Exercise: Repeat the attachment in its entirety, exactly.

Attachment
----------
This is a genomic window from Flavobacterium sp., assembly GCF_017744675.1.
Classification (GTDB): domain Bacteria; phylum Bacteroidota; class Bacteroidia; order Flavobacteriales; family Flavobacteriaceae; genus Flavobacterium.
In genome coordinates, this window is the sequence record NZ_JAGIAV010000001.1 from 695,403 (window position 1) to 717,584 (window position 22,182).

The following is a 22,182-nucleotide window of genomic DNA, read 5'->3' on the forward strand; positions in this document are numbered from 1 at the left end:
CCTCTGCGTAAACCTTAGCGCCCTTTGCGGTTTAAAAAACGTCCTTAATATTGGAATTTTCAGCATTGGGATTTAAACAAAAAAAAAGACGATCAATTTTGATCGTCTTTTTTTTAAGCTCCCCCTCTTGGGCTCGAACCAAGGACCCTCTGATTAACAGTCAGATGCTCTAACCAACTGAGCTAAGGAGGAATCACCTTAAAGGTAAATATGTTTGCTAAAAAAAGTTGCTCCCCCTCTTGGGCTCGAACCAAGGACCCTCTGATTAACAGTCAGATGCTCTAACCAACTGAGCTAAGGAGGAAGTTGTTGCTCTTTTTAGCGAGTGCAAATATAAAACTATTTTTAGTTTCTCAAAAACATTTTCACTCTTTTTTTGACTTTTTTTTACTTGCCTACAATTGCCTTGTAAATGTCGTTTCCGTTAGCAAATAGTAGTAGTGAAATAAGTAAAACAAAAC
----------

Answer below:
This is a genomic window from Flavobacterium sp., assembly GCF_017744675.1.
Classification (GTDB): domain Bacteria; phylum Bacteroidota; class Bacteroidia; order Flavobacteriales; family Flavobacteriaceae; genus Flavobacterium.
In genome coordinates, this window is the sequence record NZ_JAGIAV010000001.1 from 695,403 (window position 1) to 717,584 (window position 22,182).

The following is a 22,182-nucleotide window of genomic DNA, read 5'->3' on the forward strand; positions in this document are numbered from 1 at the left end:
CCTCTGCGTAAACCTTAGCGCCCTTTGCGGTTTAAAAAACGTCCTTAATATTGGAATTTTCAGCATTGGGATTTAAACAAAAAAAAAGACGATCAATTTTGATCGTCTTTTTTTTAAGCTCCCCCTCTTGGGCTCGAACCAAGGACCCTCTGATTAACAGTCAGATGCTCTAACCAACTGAGCTAAGGAGGAATCACCTTAAAGGTAAATATGTTTGCTAAAAAAAGTTGCTCCCCCTCTTGGGCTCGAACCAAGGACCCTCTGATTAACAGTCAGATGCTCTAACCAACTGAGCTAAGGAGGAAGTTGTTGCTCTTTTTAGCGAGTGCAAATATAAAACTATTTTTAGTTTCTCAAAAACATTTTCACTCTTTTTTTGACTTTTTTTTACTTGCCTACAATTGCCTTGTAAATGTCGTTTCCGTTAGCAAATAGTAGTAGTGAAATAAGTAAAACAAAAC